In order to come to a sound understanding of any aspect of the thought of Albert the Great insofar as it pertains to the adjective “mystical”, great care must be taken to avoid importing into Albert’s ideas any of the modern connotations of that term which may have been alien to his time and culture. And the best way to achieve this goal is to try to learn how Albert used the term.
Fortunately, Albert himself is helpful here. In his ‘Commentary on the Mystical Theology of the Pseudo-Dionysius’, he remarks upon what he calls “negative theology”, noting that “this doctrine ought to be called ‘mystical’ rather than anything else, because it leaves us in the dark […] ”.
The phrase “in the dark” (in occulto) is crucial here. For Albert is using the term “mystical” not merely to describe a linguistically based method of doing theology, but also to suggest an epistemological metaphor that will help us approach his mystical writings from the right direction, which is as a theory of knowledge, and focus on the intended metaphysical point of view of those writings. And this point of view is what is usually called a “metaphysics of light”.
The theological topics that Albert himself would call “mystical” were surprisingly few in number. Albert’s confidence in his use of Scholastic analysis led him to a kind of assurance with respect to aspects of the divine being that not all theologians, let alone very many Scholastic theologians, would dare to venture. To be sure, Albert’s breadth of vision was as wide as it was deep. But it was always deep. And always informed by a remarkable wisdom. Because of this wisdom, there was one topic that Albert approached with great caution and deference.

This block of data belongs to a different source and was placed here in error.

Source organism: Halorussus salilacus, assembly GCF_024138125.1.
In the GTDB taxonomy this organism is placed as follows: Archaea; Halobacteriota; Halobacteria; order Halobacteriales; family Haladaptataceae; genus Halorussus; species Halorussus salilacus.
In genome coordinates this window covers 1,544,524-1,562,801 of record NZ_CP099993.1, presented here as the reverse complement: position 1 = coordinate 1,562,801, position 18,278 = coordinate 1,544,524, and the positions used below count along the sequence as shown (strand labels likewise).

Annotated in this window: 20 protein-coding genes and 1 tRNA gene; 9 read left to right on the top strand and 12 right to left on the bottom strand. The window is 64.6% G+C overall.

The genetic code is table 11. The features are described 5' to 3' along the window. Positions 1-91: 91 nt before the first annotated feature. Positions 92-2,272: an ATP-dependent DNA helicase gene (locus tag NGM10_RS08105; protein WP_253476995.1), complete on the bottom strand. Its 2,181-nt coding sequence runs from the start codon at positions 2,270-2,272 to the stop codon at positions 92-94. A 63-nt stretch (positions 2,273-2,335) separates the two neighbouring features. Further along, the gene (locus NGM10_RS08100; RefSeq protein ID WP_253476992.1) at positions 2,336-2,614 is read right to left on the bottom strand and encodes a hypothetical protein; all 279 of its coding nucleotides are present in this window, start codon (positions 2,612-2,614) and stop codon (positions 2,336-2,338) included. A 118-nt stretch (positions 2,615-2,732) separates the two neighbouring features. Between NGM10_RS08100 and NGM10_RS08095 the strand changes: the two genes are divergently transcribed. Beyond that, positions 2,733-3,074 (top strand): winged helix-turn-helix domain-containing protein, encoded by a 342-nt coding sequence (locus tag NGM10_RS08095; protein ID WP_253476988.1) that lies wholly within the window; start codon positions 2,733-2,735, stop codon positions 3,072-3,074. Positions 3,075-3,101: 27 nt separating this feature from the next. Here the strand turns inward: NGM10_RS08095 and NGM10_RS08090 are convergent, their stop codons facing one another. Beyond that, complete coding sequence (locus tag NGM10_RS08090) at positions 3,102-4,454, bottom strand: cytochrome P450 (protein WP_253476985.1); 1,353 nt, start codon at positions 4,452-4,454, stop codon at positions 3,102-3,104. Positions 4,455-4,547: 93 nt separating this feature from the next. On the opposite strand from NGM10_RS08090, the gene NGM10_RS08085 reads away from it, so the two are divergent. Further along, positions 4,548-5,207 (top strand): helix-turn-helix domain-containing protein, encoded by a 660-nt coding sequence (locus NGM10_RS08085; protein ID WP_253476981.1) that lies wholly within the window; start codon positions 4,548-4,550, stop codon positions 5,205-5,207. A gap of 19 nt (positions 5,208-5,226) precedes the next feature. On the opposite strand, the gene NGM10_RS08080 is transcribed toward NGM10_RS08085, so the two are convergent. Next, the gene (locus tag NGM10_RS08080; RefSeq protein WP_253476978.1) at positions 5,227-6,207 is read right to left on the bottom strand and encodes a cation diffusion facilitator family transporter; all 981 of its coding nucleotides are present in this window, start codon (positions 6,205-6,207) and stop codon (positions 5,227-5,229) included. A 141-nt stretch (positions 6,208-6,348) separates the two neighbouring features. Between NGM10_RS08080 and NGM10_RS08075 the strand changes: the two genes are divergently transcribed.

The visio mystica, the mystical vision of God, gave Albert pause. The question was this: “How is it possible for the human soul to have the vision of God?” One might wish to add to the question, “while in this life”. But Albert was not so concerned with such an addendum. This is one reason why we must be cautious about that term “mystical”.
The modern mind, influenced more by post-Renaissance mysticism rather than the mystical theology of the High Middle Ages, is anxious, perhaps a little too anxious, to achieve an experiential confirmation of the supernatural. The weakness of faith causes us to demand the certitude of experience. Never mind that Descartes and company have continuously warned us off of such certitude.
These warnings are philosophical, and thus easy to dismiss. We live in a scientific age — experience is the lifeblood of our thought. Now, Albert had a scientific bent too. He was the kind of person who tended to be “tough minded” about theological as well as empirical matters. Even so, he was a man of faith and he lived in an age of faith.
Consequently, he was not so concerned with proving the reality of the supernatural. It was a given for him. The mystical concerned the supernatural, whether it was manifested in this life by some kind of direct experience or not.
What interested Albert was this: what is it that is supposed to happen when the mind encounters the divine itself? That there was such an encounter after death was an article of faith for Albert. His question was, could a human being encounter God in any way that we can make sense of?
The answer, if forthcoming, would apply equally to what he would call an in via experience (that is, the soul’s encounter with God in this life) as to an in patria experience (that is, the soul’s encounter with the divine in the next life). Both of these encounters would fall under the category of visio mystica, but the latter he would call visio beatifica or the beatific vision.
Now while Albert says precious little about in via visions of God, he repeatedly addresses the problem of in patria visions. One might wonder why he does this. The answer to this particular question is important because it will explain to us the difficulty and the danger of the ground upon which Albert was walking as he tried to give an analysis of the visio mystica.
Fr Simon Tugwell, in his excellent and informative introduction to his translation of Albert the Great’s ‘Commentary on the Mystical Theology of the Pseudo-Dionysius’, gives a kind of synopsis of the theological events that precede Albert’s attempt to explain the visio mystica.
The problem seems to begin with those thinkers in Western Europe who were attempting to incorporate ideas into theology found in the newly translated texts of Aristotle. Particularly troublesome was the theology of the beatific vision. Here it appeared that the new thinking was attempting either to deny the beatific vision outright or to place some intermediary between the soul and God, or, as in the case of David of Dinant, to fuse the soul and God in the beatific vision.